Almhouses, Annotations and Murder: Spending Time with Parish Registers

  • by Antony Ramm, Local and Family History, Central Library

The parish register – the list made in a church of the people who have been baptised, married or buried there – is one of the most useful tools for family history, especially for the period prior to the arrival of the civil registration process in 1837.

They’re usually used to identify specific individuals in a person’s ancestry and, with the advent of digital search, that process only requires the searcher to key in the required name and wait for the computer to scan millions of pages from a thousand different registers, before throwing up the (hoped-for) details. Such a search takes, at most, seconds. Sometimes you don’t even need to view images of the original registers, so accurate are the transcriptions on the major genealogical sites.

Searching Parish Registers - digital style
Searching Parish Registers – digital style

That wasn’t always the case, however. Prior to the ‘computer age’, family historians would spend hours, days, even weeks, laboriously searching through microfilms or printed copies of the registers for the places an ancestor might have been born, married, or buried in.

Sometimes, such searches wouldn’t yield the expected results – but that process of looking through page after page could, on occasions, reveal some surprising details – detail that the user of the modern digital searches can miss when going straight to their desired individual. That the Parish Registers were completed by the clergy themselves only doubles that affect: though largely a compendium of names, certain traces of individuality and personality, of unexpected detail, could be found by those willing to look hard enough. Some people cannot resist making their own mark of character on the blank page of history.

Two examples should illustrate this point. Between 1730 and 1748, Thomas Wilson, the noted antiquary and Master of the Leeds Charity School, made copious annotations to entries in the Parish Registers for St. Peter’s Church (Wilson, incidentally, was also responsible for the fascinating annotations made to a copy of Ralph Thoresby’s Ducatus Leodiensis). One particularly noteworthy case was Wilson’s comments on the shocking murder of one Thomas Grave by Josiah Fearn, owner of Nether Mills and part-owner of the Manor of Leeds.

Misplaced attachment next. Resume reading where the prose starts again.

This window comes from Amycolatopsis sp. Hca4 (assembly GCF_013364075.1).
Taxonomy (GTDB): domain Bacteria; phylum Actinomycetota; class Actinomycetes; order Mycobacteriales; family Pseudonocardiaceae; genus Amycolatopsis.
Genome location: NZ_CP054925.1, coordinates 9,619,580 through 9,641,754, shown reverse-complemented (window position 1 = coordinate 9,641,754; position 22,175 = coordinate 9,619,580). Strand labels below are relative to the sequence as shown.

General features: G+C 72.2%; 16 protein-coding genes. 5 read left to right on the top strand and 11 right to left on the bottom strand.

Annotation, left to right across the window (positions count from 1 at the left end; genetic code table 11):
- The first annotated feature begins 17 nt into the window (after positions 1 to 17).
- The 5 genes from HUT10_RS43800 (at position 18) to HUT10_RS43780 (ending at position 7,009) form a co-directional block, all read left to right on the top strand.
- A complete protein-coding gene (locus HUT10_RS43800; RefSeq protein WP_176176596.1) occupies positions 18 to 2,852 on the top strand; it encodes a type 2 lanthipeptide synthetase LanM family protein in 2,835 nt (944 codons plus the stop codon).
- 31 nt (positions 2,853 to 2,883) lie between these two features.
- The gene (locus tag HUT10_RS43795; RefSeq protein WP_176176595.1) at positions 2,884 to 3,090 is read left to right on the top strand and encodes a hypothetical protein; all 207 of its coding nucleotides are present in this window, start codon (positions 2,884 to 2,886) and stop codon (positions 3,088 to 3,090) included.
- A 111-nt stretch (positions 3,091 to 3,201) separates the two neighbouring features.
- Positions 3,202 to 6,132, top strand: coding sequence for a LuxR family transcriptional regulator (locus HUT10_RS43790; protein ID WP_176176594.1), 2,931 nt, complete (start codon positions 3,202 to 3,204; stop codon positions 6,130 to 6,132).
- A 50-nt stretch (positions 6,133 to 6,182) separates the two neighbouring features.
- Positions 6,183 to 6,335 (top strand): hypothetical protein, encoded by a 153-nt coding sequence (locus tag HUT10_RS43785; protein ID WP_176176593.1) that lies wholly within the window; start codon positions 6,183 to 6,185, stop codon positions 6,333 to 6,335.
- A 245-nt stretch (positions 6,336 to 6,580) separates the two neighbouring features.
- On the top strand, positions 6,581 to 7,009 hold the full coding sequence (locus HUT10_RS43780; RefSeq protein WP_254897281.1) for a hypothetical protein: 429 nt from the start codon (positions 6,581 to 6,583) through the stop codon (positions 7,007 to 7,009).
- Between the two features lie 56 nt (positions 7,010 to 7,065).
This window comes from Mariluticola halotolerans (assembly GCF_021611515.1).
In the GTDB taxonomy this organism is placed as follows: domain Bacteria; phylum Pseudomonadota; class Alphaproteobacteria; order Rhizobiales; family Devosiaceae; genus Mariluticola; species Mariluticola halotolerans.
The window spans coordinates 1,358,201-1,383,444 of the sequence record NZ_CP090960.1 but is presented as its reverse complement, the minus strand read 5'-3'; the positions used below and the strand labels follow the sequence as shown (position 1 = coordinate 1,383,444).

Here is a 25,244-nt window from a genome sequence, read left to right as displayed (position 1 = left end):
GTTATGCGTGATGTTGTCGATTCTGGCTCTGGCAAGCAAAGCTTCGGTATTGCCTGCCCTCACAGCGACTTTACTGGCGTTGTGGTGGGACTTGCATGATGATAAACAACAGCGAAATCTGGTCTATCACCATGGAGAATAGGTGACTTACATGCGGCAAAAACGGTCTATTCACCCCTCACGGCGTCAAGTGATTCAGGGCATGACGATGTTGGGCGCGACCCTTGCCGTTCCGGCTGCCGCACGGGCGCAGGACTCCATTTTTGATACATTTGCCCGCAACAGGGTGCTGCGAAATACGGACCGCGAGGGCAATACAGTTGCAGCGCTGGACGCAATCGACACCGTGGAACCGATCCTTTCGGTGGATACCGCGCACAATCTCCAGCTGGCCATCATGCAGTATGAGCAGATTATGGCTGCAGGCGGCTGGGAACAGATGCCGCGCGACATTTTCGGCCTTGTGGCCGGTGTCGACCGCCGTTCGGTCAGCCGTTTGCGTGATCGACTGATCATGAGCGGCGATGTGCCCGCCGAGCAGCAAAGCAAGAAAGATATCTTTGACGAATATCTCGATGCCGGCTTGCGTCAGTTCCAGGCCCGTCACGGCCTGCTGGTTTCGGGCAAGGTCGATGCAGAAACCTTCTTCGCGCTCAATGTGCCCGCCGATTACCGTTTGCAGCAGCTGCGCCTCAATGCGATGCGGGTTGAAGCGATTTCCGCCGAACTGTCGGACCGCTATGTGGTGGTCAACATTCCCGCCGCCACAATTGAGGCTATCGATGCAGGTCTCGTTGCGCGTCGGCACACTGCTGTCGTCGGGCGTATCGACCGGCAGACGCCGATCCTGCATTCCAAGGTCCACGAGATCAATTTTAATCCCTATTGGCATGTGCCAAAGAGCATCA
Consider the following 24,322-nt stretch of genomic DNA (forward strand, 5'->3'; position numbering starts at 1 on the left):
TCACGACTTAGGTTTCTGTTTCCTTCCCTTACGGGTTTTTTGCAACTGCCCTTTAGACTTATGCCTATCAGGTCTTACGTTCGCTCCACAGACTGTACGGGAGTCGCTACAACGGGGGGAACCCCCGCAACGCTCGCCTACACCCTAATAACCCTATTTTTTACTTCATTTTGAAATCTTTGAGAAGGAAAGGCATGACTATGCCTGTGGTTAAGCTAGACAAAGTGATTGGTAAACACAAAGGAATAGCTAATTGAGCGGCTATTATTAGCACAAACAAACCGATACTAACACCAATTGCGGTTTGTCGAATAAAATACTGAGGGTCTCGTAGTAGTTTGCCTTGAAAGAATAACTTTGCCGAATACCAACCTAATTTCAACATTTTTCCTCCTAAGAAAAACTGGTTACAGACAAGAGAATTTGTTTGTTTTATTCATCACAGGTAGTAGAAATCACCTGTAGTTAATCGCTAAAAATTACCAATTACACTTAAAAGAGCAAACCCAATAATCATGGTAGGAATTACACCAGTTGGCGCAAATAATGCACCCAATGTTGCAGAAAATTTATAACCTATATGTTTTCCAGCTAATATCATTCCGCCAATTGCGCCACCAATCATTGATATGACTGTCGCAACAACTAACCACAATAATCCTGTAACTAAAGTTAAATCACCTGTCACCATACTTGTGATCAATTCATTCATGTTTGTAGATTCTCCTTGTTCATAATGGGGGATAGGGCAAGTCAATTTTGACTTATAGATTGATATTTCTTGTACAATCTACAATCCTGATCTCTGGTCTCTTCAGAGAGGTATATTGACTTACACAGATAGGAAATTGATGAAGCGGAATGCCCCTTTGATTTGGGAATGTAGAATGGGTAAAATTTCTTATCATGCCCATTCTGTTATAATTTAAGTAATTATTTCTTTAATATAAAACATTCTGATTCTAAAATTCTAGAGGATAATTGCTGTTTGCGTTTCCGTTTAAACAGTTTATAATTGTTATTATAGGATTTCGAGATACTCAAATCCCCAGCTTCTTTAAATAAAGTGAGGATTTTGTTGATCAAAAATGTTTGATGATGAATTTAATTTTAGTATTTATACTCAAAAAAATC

josiah fearn

Wilson writes of Fearn that his “Temper was extremely rigid to the poor and his dependents, that he was dreaded by all and beloved by none.” That’s about as close as you can get to a contemporaneous account of Fearn and his dastardly deeds; and it’s only a snippet of the Wilson annotations – someone really ought to make a record (an annotation!) of them all.

The second example of those interesting nuggets of detail that can be found through a close examination of Parish Registers comes to us from a recent customer enquiry about the baptism of one Reuben Raper in 1674. The image below shows the relevant Parish register entry for this event:

Baptism of Reuben Raper in 1674 (third entry in the December section)
Baptism of Reuben Raper in 1674 (third entry in the December section)

The interesting thing here (other than the fact that, according to our enquirer, Reuben Raper appears to have been an ancestor of Boris Johnson!) is that the Register gives Reuben’s father as ‘John Raper’, while also stating that John was “of the new Church almhouses”. This was the reason our customer got in touch with us – to see if we could find any information to explain where and what these almhouses were, as he could find no mention of them in any other source. After some thought, we reasoned that “new Church almhouses” must surely refer to what we now know as John Harrison’s almhouses, situated next to the then-new St. John’s Church.

However, no amount of searching through relevant books and other sources revealed any other occasion when Harrison’s almhouses were known by that specific name. So, what we have here, is a little bit of very local detail straight from the pages of History: the everyday name for a particular place. While that detail doesn’t necessarily tell us anything insightful, it does bring us that little bit closer to the past, in a way that might evade us if we hadn’t taken a look at the Parish Register image.

Who knows what else you might find during a detailed search of those Registers? Remember, by visiting the Local and Family History department in the Central Library you can view printed, microfilm and – via free access to Ancestry.com – digital copies of most Parish Registers throughout West Yorkshire, as well as a growing number for other parts of the county: click here to see a full list of the available collection.

And do let us know what you find…

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